Brief sound clip
Those are some the teachers from New York City's High School for the Performing Arts, introducing their freshmen wannabe stars to the rigors of the disciplies that they hope will propel them to fame. Fame, of course, is the title for the 1980 movie directed by Allen Parker that placed the struggles of a group of talented young people center stage in the the consciousness of American popular culture -- where they have been a vital force ever since. The film's immense popularity (the music won two Oscars), spun off a television show, with some of the same cast, that premiered today in 1982 and ran for five years. The TV show is back again, this time as a pure talent vehicle (minus the encumbering personal dramas), hosted by the dancer and choreographer Debbie Allen who starred in the original film. But now the new Fame is only one of a seemingly endless parade of star searches for young American idols -- singers, dancers, musicians, comedians, rich kids, and even young people, like the denizons of The Real World, who simply excell at chilling out, whining, weeping, and wailing. It's part of our national obsession with fame -- for the chance to plug into the matrix of our entertainment culture, which is still one of the ways out and up for many young people, wether it's for fifteen minutes or, as the song goes, forever.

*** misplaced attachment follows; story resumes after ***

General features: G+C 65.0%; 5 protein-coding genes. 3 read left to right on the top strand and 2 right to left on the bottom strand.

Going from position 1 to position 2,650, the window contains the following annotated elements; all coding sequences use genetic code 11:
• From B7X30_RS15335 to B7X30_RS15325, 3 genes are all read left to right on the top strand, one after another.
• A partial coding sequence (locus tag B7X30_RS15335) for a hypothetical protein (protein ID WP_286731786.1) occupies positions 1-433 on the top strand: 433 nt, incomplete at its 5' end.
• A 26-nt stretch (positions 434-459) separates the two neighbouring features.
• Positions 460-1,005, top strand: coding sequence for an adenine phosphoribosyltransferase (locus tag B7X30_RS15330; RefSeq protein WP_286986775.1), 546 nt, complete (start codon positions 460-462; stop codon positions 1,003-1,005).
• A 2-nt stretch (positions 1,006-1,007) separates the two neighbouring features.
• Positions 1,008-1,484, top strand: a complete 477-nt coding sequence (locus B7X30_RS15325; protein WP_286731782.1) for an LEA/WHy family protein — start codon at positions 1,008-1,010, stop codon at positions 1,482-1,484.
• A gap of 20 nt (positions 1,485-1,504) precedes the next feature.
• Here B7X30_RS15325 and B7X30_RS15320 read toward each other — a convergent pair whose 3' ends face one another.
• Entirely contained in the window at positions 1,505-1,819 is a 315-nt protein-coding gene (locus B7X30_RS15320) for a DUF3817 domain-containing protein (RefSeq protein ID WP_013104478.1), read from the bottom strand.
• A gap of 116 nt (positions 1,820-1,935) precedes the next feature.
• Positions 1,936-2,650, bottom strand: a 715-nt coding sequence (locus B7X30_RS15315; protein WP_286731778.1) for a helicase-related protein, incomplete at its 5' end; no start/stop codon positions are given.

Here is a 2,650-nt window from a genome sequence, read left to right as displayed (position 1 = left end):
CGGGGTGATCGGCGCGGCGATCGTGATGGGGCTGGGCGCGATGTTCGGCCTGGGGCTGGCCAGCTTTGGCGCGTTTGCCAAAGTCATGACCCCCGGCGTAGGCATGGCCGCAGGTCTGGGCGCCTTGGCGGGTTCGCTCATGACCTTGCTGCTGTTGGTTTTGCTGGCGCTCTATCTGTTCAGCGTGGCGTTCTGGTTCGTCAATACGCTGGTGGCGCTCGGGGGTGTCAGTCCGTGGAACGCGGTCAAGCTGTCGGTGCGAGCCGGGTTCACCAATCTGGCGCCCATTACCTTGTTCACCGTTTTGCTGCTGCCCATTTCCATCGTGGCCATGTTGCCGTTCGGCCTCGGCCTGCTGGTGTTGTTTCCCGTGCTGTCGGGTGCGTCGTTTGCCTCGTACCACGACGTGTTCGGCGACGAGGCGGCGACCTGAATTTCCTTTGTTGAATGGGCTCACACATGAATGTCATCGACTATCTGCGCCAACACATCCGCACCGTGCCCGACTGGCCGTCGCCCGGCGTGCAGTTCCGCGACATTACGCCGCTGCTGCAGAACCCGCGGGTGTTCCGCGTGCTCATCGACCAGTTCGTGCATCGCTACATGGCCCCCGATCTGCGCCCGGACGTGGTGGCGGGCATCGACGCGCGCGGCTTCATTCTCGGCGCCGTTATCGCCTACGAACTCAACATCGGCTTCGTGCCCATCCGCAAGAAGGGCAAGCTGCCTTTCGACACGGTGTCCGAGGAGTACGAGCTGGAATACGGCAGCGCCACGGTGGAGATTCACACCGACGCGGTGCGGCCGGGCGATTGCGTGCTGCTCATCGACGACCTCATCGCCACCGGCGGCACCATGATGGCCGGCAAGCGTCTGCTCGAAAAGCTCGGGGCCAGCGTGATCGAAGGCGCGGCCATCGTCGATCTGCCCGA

Brief sound clipToday's program featured the following work:
Copyright 2004 © John Cech
|Search the transcripts by date or keyword.